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Nigeria: Protect Anti-Corruption Czar

Campaigner Threatened; Government Anti-Corruption Efforts Falter

LAGOS, Nigeria

Nigeria's leading anti-corruption campaigner has in recent weeks
been subject to an escalating campaign of harassment, threats, and an
apparent attempt on his life, Human Rights Watch said today. Human
Rights Watch called on the Nigerian government to protect the
campaigner, Nuhu Ribadu, former chairman of Nigeria's Economic and
Financial Crimes Commission (EFCC).

In an interview with Human Rights Watch in Nigeria, Ribadu, a
long-serving police official, said he feared for his life and believed
the threats against him - including shots fired at him in late
September and telephoned death threats - were linked to his work at the
EFCC. "I fear for my life," Ribadu told Human Rights Watch. "I have
made a lot of enemies." He was removed from his position in December
2007 after the commission arrested and indicted on corruption charges a
powerful politician who was known to be close to the president.

"The campaign of intimidation against Mr. Ribadu appears aimed at
silencing a key voice in the crucial fight against corruption in
Nigeria," said Georgette Gagnon, Africa director at Human Rights Watch.
"The Nigerian government and President Yar'Adua need to protect Ribadu
and anyone else who dares to speak out against the corrupt and

During his tenure at the EFCC - from 2003 to 2007 - Ribadu pursued
politically sensitive investigations into suspected corrupt activities
of powerful ruling-party officials, though the institution's
credibility was at times tarnished by its apparent selective
prosecution of political opponents of then-president Olusegun Obasanjo.
The EFCC under Ribadu indicted hundreds of individuals collectively
implicated in the theft of several billion dollars. These included a
former inspector general of police, several former state governors, and
politically influential businessmen.

Despite pledges to allow the EFCC to pursue an impartial
"zero-tolerance" effort to pursue corrupt officials, the government of
President Umaru Yar'Adua - now in its second year - has seriously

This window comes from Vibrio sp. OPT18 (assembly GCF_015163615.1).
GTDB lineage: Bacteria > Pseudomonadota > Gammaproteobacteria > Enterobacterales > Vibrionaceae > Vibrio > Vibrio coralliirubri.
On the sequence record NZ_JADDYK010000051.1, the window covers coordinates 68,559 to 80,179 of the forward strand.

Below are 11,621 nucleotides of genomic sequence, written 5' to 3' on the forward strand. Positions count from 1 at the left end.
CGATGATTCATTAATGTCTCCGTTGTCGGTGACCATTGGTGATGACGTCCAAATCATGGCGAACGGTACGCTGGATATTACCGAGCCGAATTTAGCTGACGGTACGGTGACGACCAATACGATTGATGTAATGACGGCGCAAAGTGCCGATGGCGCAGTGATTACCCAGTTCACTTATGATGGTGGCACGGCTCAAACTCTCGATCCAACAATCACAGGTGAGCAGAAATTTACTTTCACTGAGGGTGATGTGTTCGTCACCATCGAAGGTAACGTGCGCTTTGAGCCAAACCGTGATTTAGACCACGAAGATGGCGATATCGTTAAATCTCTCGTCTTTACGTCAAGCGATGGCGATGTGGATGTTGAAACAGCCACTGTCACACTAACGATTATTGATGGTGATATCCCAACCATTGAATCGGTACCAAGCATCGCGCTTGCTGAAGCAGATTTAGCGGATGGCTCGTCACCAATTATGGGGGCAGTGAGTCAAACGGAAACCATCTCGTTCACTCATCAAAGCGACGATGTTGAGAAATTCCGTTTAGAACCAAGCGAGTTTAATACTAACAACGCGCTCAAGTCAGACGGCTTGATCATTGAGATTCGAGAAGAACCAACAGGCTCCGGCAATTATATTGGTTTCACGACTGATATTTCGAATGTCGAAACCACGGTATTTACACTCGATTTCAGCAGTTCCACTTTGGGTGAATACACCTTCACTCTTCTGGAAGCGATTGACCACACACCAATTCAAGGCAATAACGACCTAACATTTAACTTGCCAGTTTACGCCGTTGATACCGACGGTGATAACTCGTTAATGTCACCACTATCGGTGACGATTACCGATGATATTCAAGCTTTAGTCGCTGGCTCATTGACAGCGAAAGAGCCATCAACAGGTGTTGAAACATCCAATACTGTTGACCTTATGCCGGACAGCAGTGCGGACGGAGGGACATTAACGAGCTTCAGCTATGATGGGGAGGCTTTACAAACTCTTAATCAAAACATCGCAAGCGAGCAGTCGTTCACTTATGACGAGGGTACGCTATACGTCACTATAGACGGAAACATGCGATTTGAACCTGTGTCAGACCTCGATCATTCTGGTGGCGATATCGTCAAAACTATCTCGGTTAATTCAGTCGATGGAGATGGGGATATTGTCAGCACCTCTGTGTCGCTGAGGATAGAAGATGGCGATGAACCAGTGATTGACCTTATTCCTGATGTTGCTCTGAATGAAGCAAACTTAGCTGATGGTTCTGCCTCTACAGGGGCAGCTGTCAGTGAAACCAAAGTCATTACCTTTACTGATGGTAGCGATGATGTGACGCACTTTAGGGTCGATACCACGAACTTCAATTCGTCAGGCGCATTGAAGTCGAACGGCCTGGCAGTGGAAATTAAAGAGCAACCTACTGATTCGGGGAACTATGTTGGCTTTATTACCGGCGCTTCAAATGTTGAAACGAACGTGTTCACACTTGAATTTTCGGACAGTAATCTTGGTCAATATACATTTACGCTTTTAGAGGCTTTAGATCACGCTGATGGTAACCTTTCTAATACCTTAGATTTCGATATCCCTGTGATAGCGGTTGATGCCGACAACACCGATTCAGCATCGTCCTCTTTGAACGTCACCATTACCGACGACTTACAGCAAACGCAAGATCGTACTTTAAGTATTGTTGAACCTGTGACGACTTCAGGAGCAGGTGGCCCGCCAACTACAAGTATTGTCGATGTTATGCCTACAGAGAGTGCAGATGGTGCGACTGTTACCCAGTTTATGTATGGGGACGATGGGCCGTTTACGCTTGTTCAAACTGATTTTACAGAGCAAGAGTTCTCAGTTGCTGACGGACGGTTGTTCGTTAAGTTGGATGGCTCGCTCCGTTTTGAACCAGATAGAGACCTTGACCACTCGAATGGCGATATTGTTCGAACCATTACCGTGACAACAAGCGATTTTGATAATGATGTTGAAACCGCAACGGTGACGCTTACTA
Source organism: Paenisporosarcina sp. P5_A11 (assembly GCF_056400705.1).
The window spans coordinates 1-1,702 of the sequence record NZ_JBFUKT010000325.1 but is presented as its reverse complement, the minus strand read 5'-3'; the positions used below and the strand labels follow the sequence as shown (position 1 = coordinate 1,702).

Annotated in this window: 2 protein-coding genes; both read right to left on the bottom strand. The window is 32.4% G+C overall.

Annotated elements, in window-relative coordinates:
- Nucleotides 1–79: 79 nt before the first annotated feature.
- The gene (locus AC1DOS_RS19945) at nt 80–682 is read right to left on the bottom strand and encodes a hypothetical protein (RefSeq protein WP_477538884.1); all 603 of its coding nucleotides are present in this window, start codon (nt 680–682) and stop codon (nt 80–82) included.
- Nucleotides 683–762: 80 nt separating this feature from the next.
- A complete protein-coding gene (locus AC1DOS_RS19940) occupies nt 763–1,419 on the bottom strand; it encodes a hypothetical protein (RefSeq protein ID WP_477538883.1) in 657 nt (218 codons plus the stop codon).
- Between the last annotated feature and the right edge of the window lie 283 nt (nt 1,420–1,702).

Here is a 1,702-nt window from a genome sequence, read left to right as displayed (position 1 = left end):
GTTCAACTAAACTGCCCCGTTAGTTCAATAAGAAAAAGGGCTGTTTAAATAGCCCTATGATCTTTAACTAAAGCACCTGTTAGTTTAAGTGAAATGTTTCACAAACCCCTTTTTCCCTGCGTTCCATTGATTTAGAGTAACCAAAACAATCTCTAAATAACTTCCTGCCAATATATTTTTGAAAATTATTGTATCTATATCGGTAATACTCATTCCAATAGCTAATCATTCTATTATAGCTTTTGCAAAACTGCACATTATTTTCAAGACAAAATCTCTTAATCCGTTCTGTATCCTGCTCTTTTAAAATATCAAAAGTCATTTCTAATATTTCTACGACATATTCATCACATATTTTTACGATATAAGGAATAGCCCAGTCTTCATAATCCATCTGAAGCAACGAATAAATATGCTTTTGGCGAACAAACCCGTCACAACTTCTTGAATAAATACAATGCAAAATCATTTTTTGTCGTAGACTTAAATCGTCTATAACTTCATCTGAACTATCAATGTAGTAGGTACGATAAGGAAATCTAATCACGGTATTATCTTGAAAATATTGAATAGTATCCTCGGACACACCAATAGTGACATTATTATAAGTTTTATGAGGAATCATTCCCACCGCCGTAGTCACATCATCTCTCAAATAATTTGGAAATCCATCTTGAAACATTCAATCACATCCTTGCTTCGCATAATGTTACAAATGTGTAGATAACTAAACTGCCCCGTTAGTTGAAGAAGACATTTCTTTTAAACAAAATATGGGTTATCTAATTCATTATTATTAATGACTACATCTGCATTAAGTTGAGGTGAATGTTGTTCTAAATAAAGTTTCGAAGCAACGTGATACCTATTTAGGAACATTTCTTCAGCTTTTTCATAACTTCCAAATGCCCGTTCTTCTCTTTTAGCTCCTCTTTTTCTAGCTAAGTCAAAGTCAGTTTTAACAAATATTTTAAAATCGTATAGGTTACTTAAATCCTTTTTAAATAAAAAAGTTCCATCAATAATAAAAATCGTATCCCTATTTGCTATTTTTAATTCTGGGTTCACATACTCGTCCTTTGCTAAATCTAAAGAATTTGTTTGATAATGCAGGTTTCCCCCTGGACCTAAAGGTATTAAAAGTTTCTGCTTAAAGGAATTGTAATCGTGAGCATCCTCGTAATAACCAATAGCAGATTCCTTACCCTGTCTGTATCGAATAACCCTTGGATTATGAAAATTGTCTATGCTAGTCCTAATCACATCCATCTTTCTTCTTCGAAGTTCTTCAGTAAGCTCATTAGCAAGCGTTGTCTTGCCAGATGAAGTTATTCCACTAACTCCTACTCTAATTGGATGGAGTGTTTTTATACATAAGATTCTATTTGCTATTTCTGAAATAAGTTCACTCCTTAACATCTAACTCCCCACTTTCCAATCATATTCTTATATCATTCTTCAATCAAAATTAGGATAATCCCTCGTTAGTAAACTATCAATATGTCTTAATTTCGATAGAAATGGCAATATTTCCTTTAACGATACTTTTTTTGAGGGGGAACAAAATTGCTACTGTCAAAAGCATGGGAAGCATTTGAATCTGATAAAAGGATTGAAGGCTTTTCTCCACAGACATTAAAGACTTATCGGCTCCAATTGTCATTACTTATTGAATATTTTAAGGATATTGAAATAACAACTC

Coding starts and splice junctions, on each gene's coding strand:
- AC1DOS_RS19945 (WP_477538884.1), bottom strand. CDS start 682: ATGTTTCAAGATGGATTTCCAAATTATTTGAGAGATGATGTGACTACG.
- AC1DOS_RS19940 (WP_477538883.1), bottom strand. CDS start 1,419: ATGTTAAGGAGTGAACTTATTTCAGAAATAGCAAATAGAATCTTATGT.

undermined the fledgling anti-corruption efforts that began under his

Ribadu described to Human Rights Watch the apparent attempt on his
life in late September, while he was driving from Jos to Abuja, the
capital: "At around 6:00 that morning, I noticed a car with about four
men in it following me. I stopped at a filling station and it passed
me, but some minutes later, I saw the car coming toward me from the
other direction. As the vehicle approached, a man in the back opened
fire on my vehicle with a pistol. The three bullets which hit my car
cracked a part of my windscreen, broke the side-view mirror, and hit a
side panel on the car." Ribadu was unhurt in the incident.

More recently, Ribadu said he had received credible information
about another planned attempt on his life. He also said he has received
threatening phone calls in which he is advised to "say his last
prayers." "The harassment, the intimidation is meant to put fear in me,
to break me, but I am going to stand and continue standing," he told
Human Rights Watch.

In December 2007, the EFCC sent shock waves through the political
establishment by arresting the powerful former Delta State governor
James Ibori and charging him with 103 counts of corruption, including
an alleged attempt to bribe Ribadu with US$15 million in cash to drop
the case against him. The EFCC's decision to prosecute Ibori was
notable because the former governor was widely seen as politically
untouchable. He is among the wealthiest politicians in Nigeria and is